New technology could reduce the higher levels of radiation exposure that obese people have traditionally faced when having a CT scan.
A study from Rensselaer Polytechnic Institute in the US is the first to calculate exactly how much additional radiation obese patients receive from a CT scan. Research results show the internal organs of obese men receive 62 per cent more radiation during a CT scan than those of normal-weight men. For obese women, it was an increase of 59 per cent.
Technology developed at Rensselaer by nuclear engineering expert Xie George Xu could help solve this problem. Xu’s research team created realistic 3D computer models of overweight and obese men and women, and used computer simulations to determine how X-rays interact with the different body types.
These models, known as ‘phantoms’, can help physicians to configure and optimise CT scanning devices in such a way that minimises how much radiation a patient receives.
‘Radiation exposure is cumulative over a patient’s lifetime,’ said Xu, head of the Nuclear Engineering Program and a professor in the Department of Mechanical, Aerospace and Nuclear Engineering (MANE) at Rensselaer.
‘The risk associated with a radiation dose from a single CT scan is relatively small when compared with the clinical benefit of the procedure. But patients are increasingly undergoing multiple CT scans and other radiation-based procedures, which can lead to unnecessary radiation risk… Our new study brings us one step closer to minimising radiation exposure and mitigating this risk to patients.’
If technicians use current equipment settings to perform a CT scan on an obese patient, the resulting images are blurry as the X-ray photons have to travel further and make their way through layers of fat.
As a result, technicians generally adjust the equipment to a more powerful setting, which produces a better image but exposes the obese patient to additional radiation. There is no mechanism for discerning the setting levels that will provide an optimal balance of the highest image clarity and the lowest radiation dose.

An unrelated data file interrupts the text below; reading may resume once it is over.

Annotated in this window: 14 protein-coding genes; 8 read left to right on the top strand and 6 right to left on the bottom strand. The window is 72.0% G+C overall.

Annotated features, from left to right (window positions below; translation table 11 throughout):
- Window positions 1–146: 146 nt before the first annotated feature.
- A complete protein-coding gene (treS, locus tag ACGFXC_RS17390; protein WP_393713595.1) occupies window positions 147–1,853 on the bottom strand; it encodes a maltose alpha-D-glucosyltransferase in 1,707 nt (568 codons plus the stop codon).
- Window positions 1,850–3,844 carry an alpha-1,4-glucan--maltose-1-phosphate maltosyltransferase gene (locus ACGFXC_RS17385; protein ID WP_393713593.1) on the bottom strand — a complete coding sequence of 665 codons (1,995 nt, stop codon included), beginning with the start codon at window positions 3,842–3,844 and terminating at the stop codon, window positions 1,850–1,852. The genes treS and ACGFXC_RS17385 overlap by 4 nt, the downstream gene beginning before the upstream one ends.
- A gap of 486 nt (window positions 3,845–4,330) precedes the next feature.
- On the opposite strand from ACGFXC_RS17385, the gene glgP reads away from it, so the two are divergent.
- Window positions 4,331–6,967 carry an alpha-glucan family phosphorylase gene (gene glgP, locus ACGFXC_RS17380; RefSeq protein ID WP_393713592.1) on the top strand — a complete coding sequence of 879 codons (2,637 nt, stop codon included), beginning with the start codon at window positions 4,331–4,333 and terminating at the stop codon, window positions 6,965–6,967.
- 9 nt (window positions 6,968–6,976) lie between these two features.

These new phantoms for overweight and obese patients will be part of a forthcoming software package, VirtualDose, developed by Xu and his team. VirtualDose aims to enable the creation of a personalised, ultra-realistic phantom of any patient undergoing a CT scan.
The program takes into consideration a patient’s individual characteristics, including age, sex, height, weight, and even if a woman is pregnant. By entering this data into the software, VirtualDose quickly creates a phantom that accurately models the patient’s internal organs.
These phantoms will allow physicians and researchers to compare the radiation doses a patient will get from different CT scanner settings and then choose the most appropriate configuration.
VirtualDose will also enable physicians to keep a highly accurate record of how much radiation patients are exposed to over their lifetime. California recently became the first state in the US to require radiation dose records for patients undergoing CT examinations.
Results of the team’s study have been published in the journal Physics in Medicine & Biology.